It can't have been easy for Frank Braley when he stepped onto the Royal Albert Hall's stage last night to play Beethoven's Triple Concerto with the Capuçon brothers and the Orchestre Philharmonique de Radio France. Here he was, a relatively unknown pianist making his Proms debut -- and not only was he filling in for Martha Argerich (who'd followed long-established habit and cancelled), but he was about to perform a piece whose best-known recording features none other than Sviatoslav Richter.*
Well, I'm not going to claim that a new Argerich or Richter was revealed to the world last night. But Braley has nothing to be ashamed of, having turned in a fine performance. I can't deny, though, that he was overshadowed somewhat by the Capuçons -- Renaud on violin, Gautier on cello -- with their superb chemistry and sparkling tone.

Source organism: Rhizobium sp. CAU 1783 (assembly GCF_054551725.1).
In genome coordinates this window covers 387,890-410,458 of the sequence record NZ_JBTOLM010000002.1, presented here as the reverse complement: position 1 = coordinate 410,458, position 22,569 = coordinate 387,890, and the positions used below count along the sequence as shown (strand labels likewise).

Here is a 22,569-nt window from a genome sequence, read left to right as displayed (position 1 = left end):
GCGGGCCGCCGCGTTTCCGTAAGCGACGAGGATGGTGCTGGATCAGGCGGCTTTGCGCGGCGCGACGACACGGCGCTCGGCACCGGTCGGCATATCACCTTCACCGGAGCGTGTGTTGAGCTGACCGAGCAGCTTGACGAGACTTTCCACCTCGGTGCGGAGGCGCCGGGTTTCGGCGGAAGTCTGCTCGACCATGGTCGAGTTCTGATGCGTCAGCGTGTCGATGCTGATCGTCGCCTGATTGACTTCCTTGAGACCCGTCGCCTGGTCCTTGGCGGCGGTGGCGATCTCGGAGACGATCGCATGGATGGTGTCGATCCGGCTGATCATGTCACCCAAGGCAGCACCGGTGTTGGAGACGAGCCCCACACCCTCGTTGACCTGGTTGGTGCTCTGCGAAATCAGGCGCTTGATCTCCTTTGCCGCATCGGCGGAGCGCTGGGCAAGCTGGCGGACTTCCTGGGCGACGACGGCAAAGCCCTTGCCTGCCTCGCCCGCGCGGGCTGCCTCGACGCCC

The concerto was a welcome second half to a Prom that had had a mixed beginning. Messaien's early orchestral work Les offrandes oubliées was a beautifully played, emotionally involving piece -- two lovely slow movements sandwiching a jolting fast one. But then there was Pascal Dusapin's Morning in Long Island, a special commission making its UK premiere. This fit all too well the old cliché about modern classical music sounding like the orchestra tuning its instruments -- except for the last movement, "Swinging," which sounded like Latin jazz being played on a faulty CD (complete with clicks). I have no aversion to contemporary music; in fact, the Prom I'm looking forward to most is Steve Reich's appearance next month. But there really didn't seem to be any reason for Dusapin's piece to exist.
* Who was no slouch at cancelling concerts either. Hmmm.